Clipping Adam, refers to the main character’s hair, which has not been clipped since an automobile accident claimed the lives of his mother and baby sister. This is the story of Adam’s coming-of-age in a state of grief not realized in both he and his father. Adam’s father turns to alcohol and drowns his sorrow in the maze-world of alcoholism. Adam’s grandmother is a solid, loving force in his life, along with some caring teachers, who act as a buffer when Adam is in trouble for acting out behavior with another boy in his 8th grade class. Adam is told he must undergo counseling during the summer, if he’s to enter the 9th grade at the local high school. Throughout this story, Adam’s hair is discussed and targeted by a bully, intent on clipping Adam’s hair. With counseling, love and dealing with his grief, there is a wonderful ending to this story by Michael A. Picchiottino.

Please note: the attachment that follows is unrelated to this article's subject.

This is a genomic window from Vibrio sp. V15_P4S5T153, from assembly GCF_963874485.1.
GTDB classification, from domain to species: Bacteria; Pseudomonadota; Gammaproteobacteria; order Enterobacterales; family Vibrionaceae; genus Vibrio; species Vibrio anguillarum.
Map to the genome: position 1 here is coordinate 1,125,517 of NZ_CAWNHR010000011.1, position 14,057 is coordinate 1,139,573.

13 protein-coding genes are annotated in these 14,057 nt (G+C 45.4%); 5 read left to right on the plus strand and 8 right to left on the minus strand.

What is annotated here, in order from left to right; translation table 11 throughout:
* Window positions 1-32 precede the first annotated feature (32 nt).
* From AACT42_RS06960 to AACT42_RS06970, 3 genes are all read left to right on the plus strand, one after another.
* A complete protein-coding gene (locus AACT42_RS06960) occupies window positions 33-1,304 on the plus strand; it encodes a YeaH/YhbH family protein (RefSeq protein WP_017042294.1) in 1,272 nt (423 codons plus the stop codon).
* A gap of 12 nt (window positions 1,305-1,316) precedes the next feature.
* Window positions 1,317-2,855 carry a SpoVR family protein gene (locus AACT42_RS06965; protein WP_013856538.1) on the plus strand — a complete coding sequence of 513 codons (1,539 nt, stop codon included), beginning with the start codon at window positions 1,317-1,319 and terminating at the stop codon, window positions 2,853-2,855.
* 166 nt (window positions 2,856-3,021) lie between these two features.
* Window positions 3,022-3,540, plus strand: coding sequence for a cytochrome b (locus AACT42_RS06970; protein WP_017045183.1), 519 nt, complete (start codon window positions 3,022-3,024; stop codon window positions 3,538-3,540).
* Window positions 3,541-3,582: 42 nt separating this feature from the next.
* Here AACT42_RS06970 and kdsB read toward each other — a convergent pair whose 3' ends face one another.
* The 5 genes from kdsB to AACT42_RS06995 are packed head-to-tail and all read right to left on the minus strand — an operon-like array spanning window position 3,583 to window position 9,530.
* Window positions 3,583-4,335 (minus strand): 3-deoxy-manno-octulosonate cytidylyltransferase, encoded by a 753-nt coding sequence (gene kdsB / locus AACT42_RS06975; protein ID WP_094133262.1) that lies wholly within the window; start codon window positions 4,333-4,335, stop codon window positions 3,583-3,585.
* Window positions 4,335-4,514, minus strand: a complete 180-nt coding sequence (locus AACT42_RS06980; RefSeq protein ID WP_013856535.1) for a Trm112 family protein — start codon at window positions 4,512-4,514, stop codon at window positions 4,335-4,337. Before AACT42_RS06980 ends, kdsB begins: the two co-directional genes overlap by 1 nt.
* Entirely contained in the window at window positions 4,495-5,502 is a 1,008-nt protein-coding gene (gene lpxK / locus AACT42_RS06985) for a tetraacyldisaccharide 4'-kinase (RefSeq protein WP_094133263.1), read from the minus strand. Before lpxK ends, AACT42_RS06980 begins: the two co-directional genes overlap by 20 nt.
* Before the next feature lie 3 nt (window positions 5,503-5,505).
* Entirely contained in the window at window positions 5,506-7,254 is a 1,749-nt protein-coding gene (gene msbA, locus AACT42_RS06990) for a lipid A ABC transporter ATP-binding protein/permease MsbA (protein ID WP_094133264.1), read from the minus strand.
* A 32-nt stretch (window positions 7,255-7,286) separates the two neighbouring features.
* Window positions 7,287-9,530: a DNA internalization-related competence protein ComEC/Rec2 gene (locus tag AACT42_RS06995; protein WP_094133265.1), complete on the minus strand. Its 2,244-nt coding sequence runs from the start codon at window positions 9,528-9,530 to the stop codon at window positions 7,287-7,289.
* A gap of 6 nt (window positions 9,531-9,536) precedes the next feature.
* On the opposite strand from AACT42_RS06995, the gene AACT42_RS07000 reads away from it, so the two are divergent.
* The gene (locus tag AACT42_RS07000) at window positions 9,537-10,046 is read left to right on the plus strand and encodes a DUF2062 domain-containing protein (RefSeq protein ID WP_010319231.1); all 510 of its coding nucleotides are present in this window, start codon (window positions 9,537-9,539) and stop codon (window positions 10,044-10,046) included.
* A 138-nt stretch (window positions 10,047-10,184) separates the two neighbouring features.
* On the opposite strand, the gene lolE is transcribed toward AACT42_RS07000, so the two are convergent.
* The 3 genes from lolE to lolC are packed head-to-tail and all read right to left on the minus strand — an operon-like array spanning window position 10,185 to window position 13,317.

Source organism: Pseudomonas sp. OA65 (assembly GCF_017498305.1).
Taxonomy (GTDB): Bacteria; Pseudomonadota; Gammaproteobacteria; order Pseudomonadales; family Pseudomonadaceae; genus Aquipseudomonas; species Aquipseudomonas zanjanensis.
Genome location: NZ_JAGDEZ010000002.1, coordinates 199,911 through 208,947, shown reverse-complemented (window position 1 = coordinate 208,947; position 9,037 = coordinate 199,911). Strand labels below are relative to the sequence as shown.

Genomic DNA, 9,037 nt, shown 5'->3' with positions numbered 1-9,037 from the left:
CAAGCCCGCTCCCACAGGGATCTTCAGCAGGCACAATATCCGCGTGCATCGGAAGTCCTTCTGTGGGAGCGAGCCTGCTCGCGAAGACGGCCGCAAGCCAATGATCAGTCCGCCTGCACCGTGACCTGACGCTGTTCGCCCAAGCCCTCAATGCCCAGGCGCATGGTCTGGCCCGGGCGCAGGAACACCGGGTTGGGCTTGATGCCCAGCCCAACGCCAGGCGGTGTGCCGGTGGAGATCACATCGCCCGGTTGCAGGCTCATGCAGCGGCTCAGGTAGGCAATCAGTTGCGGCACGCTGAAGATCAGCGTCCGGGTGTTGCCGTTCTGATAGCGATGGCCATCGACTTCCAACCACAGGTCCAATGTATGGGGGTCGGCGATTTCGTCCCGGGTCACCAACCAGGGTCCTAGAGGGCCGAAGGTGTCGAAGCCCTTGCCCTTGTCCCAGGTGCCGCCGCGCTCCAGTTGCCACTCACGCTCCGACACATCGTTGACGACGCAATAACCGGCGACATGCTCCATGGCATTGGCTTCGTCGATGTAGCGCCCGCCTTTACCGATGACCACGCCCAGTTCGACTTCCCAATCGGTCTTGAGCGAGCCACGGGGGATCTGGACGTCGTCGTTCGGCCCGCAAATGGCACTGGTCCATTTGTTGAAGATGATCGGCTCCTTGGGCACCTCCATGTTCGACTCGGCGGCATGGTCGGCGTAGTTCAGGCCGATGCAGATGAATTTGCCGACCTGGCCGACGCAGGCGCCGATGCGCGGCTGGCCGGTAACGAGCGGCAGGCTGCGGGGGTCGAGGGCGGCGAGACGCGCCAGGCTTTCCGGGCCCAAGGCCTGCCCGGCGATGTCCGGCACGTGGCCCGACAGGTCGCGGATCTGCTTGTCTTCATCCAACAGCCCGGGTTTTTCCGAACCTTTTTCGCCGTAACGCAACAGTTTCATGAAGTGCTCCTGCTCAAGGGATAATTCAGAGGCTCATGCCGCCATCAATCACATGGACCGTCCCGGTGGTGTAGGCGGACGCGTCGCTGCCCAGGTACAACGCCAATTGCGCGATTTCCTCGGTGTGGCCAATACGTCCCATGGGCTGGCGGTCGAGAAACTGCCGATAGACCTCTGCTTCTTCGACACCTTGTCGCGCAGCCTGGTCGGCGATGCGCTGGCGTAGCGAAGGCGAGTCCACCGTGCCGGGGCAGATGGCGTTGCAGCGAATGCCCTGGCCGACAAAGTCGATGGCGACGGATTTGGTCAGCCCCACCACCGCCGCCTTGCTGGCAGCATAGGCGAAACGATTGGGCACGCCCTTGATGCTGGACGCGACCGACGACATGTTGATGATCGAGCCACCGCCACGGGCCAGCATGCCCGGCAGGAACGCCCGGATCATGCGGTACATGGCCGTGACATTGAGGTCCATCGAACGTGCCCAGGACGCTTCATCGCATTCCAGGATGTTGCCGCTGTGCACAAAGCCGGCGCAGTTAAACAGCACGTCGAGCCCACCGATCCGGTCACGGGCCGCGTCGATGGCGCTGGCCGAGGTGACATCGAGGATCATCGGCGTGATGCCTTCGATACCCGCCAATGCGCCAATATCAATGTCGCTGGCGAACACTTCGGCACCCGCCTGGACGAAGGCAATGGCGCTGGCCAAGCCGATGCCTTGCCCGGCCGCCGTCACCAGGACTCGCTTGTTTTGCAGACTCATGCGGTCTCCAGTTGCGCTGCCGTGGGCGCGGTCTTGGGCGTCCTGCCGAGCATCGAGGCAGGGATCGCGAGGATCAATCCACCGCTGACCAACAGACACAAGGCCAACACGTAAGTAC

The young man’s grief, over the loss of his mother and sister in a car accident, is handled with care and respect. His grief was not exploited in the plot. Adam had a lot going for him–he’s extremely likable and his vulnerability is protected and cared for by his best friend and this friend’s older brother on more than one occasion. Part of the film focuses on Adam coming of age, meeting girls and going to parties and making choices.
There are scenes that any person who’s ever dealt with grief, either as an adult or a child, will identify with, and their hearts will possibly be opened to new insights. This film displays many good qualities in dealing with the issue of grief. It is awarded the Dove “Family-Approved” Seal for ages 12+.